dEUS / Trixie Whitley – The Academy, Dublin – Friday 10th May 2019
On my first visit, Dublin seems to be a city that regularly throws me 90 degrees from my expectation. Which probably makes it the perfect place to see dEUS play ‘The Ideal Crash’ on its 20th anniversary tour. It’s a record which presents a seemingly conventional façade yet hides all manner of twists and turns behind that front.
Getting to see the show turns out to be a little less than straightforward too. We’d originally been down to see the band play on the Saturday at their second scheduled show but that show was cancelled “for logistical reasons”. Miraculously though Saturday’s punters were fitted into the allegedly sold-out Friday show. This would have been a disaster but for our habit of arriving the day before a show. (see also Blue Aeroplanes)
The queue to get in seemed to suggest that Irish dEUS fans were a rum lot as there a lot of teenyboppers mixed in with more typical, veteran dEUS fans. However, this particular curve-ball turned out to be illusory as there were two shows on at the same time in the venue – the teenyboppers never made it upstairs for dEUS instead going to the sold-out Academy 2 for You-Tuber/singer Alex Aiono.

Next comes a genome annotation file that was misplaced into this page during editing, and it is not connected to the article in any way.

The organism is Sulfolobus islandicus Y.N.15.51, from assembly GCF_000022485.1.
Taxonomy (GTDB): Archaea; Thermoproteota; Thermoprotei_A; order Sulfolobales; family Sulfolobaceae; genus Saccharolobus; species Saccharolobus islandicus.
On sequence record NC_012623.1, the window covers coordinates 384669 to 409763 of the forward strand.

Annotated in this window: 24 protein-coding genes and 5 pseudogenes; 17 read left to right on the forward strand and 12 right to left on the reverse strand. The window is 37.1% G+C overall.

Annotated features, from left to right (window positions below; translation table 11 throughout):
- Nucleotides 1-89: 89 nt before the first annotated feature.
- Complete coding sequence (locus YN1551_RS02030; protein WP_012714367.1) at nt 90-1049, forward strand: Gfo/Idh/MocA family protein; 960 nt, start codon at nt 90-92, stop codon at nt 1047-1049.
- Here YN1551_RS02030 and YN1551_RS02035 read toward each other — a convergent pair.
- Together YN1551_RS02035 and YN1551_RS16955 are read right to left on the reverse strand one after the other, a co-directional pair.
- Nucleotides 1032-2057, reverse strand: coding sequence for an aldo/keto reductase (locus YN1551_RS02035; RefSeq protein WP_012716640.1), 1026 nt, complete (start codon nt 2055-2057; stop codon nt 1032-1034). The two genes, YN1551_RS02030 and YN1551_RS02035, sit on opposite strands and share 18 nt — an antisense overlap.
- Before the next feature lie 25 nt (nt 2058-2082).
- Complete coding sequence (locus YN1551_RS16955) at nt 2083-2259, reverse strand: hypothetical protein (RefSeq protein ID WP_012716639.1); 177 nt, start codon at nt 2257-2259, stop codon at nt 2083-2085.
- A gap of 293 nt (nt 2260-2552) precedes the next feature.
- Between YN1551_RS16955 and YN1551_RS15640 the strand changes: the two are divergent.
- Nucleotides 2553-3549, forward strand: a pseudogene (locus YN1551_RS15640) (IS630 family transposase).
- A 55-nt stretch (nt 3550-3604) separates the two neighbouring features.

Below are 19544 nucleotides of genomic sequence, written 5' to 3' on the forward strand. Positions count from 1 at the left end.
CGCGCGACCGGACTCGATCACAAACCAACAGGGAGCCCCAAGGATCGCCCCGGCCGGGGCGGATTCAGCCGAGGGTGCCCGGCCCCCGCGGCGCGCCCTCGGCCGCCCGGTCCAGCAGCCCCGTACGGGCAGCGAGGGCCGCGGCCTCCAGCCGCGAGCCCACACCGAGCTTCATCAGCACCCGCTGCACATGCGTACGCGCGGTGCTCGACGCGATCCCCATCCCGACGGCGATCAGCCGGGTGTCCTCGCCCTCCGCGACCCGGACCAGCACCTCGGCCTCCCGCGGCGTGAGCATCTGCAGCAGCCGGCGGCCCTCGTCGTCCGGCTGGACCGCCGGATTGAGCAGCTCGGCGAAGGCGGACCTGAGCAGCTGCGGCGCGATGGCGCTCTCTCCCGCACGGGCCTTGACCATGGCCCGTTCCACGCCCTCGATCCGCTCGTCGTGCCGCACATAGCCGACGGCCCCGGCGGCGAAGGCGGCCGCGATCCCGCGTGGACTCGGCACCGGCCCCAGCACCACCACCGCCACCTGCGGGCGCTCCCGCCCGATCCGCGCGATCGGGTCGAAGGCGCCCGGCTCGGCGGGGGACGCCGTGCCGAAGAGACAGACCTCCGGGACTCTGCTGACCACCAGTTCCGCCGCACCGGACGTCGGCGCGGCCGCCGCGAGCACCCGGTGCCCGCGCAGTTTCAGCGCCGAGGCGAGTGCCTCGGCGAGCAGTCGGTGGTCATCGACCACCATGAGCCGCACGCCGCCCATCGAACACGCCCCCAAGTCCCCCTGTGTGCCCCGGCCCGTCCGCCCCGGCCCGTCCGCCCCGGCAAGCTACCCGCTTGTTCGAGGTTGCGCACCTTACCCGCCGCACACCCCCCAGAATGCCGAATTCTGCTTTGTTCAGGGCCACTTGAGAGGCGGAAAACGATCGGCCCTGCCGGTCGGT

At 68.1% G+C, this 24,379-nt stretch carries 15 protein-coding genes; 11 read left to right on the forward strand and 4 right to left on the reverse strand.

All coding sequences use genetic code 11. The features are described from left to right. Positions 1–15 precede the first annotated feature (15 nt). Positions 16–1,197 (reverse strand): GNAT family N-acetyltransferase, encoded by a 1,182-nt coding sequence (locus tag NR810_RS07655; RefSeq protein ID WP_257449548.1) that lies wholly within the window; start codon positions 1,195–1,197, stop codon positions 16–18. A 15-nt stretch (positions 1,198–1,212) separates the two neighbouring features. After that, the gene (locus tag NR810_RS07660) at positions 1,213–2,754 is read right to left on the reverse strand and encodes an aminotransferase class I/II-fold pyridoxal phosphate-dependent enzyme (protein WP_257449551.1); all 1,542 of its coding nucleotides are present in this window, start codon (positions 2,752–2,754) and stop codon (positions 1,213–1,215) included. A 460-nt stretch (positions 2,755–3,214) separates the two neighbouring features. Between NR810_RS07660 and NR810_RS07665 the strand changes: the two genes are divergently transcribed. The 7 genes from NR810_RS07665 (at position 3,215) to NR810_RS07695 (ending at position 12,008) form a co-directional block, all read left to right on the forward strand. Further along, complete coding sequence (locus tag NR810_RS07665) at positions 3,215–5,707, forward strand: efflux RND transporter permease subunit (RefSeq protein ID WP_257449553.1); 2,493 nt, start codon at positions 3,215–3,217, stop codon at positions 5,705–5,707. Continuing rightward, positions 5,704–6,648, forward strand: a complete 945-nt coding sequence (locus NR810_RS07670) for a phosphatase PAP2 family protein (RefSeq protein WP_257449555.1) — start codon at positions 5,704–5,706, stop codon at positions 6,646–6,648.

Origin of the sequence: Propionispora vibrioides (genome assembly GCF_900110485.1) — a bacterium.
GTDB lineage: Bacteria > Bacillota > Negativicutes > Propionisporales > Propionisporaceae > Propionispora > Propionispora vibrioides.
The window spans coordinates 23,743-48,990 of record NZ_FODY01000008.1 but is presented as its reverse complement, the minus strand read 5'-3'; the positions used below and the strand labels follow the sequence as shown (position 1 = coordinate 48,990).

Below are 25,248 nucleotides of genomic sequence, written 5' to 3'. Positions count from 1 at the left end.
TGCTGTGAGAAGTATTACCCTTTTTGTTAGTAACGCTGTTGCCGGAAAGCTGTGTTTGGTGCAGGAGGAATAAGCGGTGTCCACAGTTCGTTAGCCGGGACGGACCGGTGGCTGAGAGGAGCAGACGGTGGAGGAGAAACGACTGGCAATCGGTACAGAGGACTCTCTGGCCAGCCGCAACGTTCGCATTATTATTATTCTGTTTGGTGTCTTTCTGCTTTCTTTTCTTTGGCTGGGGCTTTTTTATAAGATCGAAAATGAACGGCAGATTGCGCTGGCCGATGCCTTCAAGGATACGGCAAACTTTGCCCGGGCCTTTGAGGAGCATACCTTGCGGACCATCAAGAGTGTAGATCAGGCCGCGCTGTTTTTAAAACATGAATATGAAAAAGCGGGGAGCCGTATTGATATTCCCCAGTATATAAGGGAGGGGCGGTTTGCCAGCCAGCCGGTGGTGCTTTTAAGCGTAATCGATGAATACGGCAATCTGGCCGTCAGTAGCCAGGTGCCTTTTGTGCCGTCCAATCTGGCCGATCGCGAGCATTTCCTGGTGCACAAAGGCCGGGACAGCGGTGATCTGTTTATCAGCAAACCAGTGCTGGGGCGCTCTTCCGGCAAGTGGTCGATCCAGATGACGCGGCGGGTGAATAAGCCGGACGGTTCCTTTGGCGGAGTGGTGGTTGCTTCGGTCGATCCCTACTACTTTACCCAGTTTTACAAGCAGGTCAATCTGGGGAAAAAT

The main venue turned out to be a lot smaller than its Glasgow namesake, with a sign going into the main room proclaiming a very precise capacity of 628. Very club-like in its layout, I doubt even half the capacity of the room is on the floor in front of the stage. Instead the remainder are on two different levels, a raised level around the (dance) floor and a balcony upstairs.
Our early arrival meant that we were able to take up position just behind the main floor to the right of the sound-desk. A prime spot, you might imagine, but not without its … risks. More of that later.
For some reason I had no expectations of support Trixie Whitley, so was pleasantly surprised by how good she, along with cohort Chris, was. The talented young lady opened the set with a moody number, providing synths alongside Chris’s percussion, but after that swapped her synth for a guitar.
The next three songs were effectively up-tempo rockers with Chris contributing laptop samples in addition to the drums. The penultimate number though was a ballad, Trixie and guitar backed only by the odd wash of synth.
Things were shaken up again for the final tune with Trixie taking over the drum kit for a more rhythmic piece with Chris this time providing guitar.
The duo certainly made a good impression both in terms of the quality and range of the songs. However, there was no merch, so a likely album purchase was missed.
dEUS took to the stage to produce squalls of feedback before launching into the intro to ‘Put The Freaks Up Front’. Having avoided spoilers for the tour, the appearance of three dancers on stage midway through the song, a nod to the original ‘Ideal Crash’ tour apparently, took me a bit by surprise, but added to the spectacle. The trio were to return regularly throughout the set, usually for the faster parts of the songs.